At the United Nations Dr. Jacques Fomerand followed economic and social questions in the Office of the Under-Secretary General of the former Department for International Economic and Social Affairs (DIESA). He was Chief of the Inter-Organizational Co-operation Section of DIESA when he joined the United Nations University in 1992.From 1992 to June 2003 when he retired from United Nations service, he was Director of the United Nations University Office in North America. In this capacity, he endeavored to strengthen the University’s links with the Member States of the United Nations, the United Nations and its system of organizations and the international North American scholarly community. He participated actively in the creation of the Academic Council on the United Nations System (ACUNS) and played a leading role in the creation of its journal, Global Governance, which is co-sponsored by the United Nations University and Lynne Rienner Publishers. Dr. Fomerand studied law and graduated in political science from the Institut d’Etudes Politiques in Aix en Provence. He completed his graduate studies at the City University of New York where he earned a Ph.D degree in political science with a specialization in comparative government and international organization. Prior to his joining the United Nations in 1977, Dr. Fomerand taught at the Institut d’Etudes Politiques in Aix-en-Provence, Brooklyn College, City College and Queens College of the City University of New York and the School of Advanced International Studies of Johns Hopkins University. Dr. Fomerand has widely published on matters related to multilateralism and the United Nations, human rights and North-South issues,. His latest work is a Dictionary of the United Nations published by Scarecrow Publishers in 2007. He is currently completing a study of the Practice of Human Rights.
Grant received a BS in Finance from California State University Sacramento and an MS in Energy and Environment Policy from New York University. He is also a veteran of the US Navy, having deployed to Kosovo and Iraq. Grant hails from northern California though now calls New York City his home.
Chris Gadomski joined the faculty at New York University’s Center For Global Affairs in September 2005 where he teaches graduate courses on Energy and the Environment, and the Economics and Financing of Energy. Current research interests include financial, social, technological and institutional obstacles to renewable and nuclear energy technology development.
As a business development consultant in the energy sector, Gadomski has advised leading multinational firms and institutions including the United Nations Development Program, World Bank, U.S. Department of Energy, and UNDP/Global Environment Facility. Current assignments include solar thermal power project development, and energy efficiency and conservation consulting in California. Chris Gadomski also directs the nuclear energy research team at New Energy Finance, a leading provider of financial information, analysis and services to investors in renewable energy and low carbon technologies. There he is developing a robust methodology for forecasting global nuclear investment in new build and innovative technologies and tracking expenditures in O&M, fuel cycle and decommissioning activities. Gadomski has published on energy and power generation topics in: Modern Power Systems, EuroMoney/ Institutional Investor’s Project Finance Magazine, Nuclear Engineering International, World-Generation, The China Business Review, and Independent Energy Magazine. Gadomski is a member of the United States Energy Association and the American Nuclear Society.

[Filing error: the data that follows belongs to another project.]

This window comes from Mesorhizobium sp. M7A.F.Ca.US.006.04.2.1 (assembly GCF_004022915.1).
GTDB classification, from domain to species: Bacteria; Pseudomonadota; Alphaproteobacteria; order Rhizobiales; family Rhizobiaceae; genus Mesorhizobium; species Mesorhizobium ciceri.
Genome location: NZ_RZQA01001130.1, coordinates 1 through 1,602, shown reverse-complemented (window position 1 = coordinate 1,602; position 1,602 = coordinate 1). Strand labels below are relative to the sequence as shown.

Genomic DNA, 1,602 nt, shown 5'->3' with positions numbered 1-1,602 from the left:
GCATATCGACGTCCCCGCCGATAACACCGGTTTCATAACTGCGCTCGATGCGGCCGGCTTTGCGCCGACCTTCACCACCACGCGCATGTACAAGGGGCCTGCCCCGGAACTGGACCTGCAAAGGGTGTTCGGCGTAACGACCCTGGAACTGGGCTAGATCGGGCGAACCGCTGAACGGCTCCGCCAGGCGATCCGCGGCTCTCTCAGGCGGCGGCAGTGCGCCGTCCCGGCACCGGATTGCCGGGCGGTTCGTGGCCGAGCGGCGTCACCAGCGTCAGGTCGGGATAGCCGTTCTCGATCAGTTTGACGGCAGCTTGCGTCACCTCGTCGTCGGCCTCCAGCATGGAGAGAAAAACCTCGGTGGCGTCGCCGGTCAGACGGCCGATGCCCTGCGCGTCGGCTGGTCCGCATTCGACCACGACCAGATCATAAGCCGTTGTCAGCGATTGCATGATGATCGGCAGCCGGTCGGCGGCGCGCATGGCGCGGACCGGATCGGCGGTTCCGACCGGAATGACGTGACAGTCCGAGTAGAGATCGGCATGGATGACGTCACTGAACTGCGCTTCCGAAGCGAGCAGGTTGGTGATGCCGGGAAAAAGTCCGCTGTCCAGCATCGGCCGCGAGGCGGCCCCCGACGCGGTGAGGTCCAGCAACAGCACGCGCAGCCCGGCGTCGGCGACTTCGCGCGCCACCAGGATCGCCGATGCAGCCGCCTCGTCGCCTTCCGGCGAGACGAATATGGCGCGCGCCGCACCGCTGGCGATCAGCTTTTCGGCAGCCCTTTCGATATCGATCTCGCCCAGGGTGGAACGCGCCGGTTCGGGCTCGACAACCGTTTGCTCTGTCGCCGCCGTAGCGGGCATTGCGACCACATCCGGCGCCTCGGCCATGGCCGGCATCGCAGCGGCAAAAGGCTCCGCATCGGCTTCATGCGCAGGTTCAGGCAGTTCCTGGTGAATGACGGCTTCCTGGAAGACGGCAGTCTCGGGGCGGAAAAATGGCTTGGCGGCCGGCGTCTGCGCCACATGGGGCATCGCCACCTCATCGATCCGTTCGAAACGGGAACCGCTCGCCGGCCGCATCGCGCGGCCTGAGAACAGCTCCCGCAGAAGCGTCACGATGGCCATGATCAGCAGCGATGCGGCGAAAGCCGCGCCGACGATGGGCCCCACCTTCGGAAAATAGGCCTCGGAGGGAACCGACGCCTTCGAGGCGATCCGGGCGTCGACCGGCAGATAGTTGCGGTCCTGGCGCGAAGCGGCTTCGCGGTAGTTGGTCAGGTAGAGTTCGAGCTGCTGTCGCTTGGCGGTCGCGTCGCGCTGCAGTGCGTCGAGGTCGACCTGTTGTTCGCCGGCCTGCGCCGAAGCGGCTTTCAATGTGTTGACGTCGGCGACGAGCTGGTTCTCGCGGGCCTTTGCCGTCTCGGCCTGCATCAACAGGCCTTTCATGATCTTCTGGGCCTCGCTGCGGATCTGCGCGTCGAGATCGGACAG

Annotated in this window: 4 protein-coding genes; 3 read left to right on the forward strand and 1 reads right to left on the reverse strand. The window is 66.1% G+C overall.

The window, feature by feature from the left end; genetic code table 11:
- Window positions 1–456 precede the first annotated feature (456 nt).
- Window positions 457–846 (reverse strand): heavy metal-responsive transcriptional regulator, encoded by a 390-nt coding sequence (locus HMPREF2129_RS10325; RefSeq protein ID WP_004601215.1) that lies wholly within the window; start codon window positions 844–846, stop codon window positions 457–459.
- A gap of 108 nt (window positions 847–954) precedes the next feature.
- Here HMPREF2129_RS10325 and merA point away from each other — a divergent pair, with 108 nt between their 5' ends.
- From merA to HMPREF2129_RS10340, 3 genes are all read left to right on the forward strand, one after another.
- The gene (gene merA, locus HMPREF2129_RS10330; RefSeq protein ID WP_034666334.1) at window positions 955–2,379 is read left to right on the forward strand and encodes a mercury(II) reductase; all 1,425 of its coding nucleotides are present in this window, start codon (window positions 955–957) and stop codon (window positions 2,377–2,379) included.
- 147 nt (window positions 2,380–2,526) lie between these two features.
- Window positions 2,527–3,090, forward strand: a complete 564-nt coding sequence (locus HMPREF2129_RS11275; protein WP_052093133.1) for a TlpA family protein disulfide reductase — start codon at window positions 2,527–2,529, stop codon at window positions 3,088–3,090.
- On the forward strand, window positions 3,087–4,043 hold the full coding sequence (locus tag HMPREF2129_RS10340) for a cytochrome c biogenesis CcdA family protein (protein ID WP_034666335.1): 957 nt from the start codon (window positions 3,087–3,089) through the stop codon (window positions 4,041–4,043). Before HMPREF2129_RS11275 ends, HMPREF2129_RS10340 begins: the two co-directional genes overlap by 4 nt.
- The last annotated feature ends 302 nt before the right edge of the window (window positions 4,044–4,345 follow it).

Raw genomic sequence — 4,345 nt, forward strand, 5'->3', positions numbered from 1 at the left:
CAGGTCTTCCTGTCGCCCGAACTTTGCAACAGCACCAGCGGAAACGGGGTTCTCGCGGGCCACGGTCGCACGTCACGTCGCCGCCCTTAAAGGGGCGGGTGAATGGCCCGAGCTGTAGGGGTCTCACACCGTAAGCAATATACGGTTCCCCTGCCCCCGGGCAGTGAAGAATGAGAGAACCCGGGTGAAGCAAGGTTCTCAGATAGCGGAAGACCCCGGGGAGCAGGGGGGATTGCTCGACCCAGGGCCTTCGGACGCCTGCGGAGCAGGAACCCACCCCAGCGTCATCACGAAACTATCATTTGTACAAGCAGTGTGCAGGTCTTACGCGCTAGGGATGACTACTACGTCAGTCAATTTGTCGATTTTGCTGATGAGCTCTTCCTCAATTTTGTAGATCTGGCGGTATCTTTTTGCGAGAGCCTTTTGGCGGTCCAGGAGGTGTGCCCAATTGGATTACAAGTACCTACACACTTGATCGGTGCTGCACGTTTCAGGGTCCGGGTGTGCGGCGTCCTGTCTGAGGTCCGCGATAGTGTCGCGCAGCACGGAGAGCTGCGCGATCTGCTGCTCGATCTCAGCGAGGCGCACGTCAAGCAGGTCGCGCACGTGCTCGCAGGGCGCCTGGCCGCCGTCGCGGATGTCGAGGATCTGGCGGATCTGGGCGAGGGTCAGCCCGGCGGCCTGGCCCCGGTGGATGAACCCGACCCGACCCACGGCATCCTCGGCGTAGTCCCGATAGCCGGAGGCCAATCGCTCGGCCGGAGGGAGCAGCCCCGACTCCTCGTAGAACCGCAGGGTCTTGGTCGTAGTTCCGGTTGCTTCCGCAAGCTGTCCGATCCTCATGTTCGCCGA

Cornelius Graubner is Senior Product Manager with Verisk Maplecroft, a leader in global risk analytics. In his role, he leads the risk management solutions team, which builds data-driven tools to manage exposure to social, environmental, political, and governance risk within global operations and supply chains. Prior to his current role, he co-founded a social risk data startup, where he developed data acquisition frameworks and digital products that measure the social license to operate oil, gas, and mining companies. Before that, he managed a portfolio of social investments in Central Asia, the South Caucasus, and Mongolia at the Open Society Foundations, one of the largest global private social impact foundations. Cornelius holds a graduate degree in political sciences from the Freie Universität Berlin, a M.A. in Russian studies from the European University in St. Petersburg, and an Advanced Diploma in energy finance from New York University. He is certified in sustainability accounting by the Sustainability Accounting Standards Board (SASB).
Edward Goldberg is president of the Annisa Group, a consulting firm that advises clients on strategic and tactical issues involving globalization, trade development and trade finance.
Mr. Goldberg, an expert in Global Business Studies and the complexities of Globalization, teaches at Zicklin Graduate School of Business, Baruch College, City University of New York. He also teaches international trade as visiting faculty of University of Southern California’s Marshall School of Business.
He has twice been nominated for the prestigious Presidential Excellence Award for Distinguished Teaching at Baruch College. He has also been twice awarded a grant from Mitsui USA for curriculum development in global business studies.
At Annisa Group , Mr. Goldberg has worked on global issues with such major companies as Goldman Sachs, Rockefeller Brother’s Fund, and Raiffeisen Zentralbank.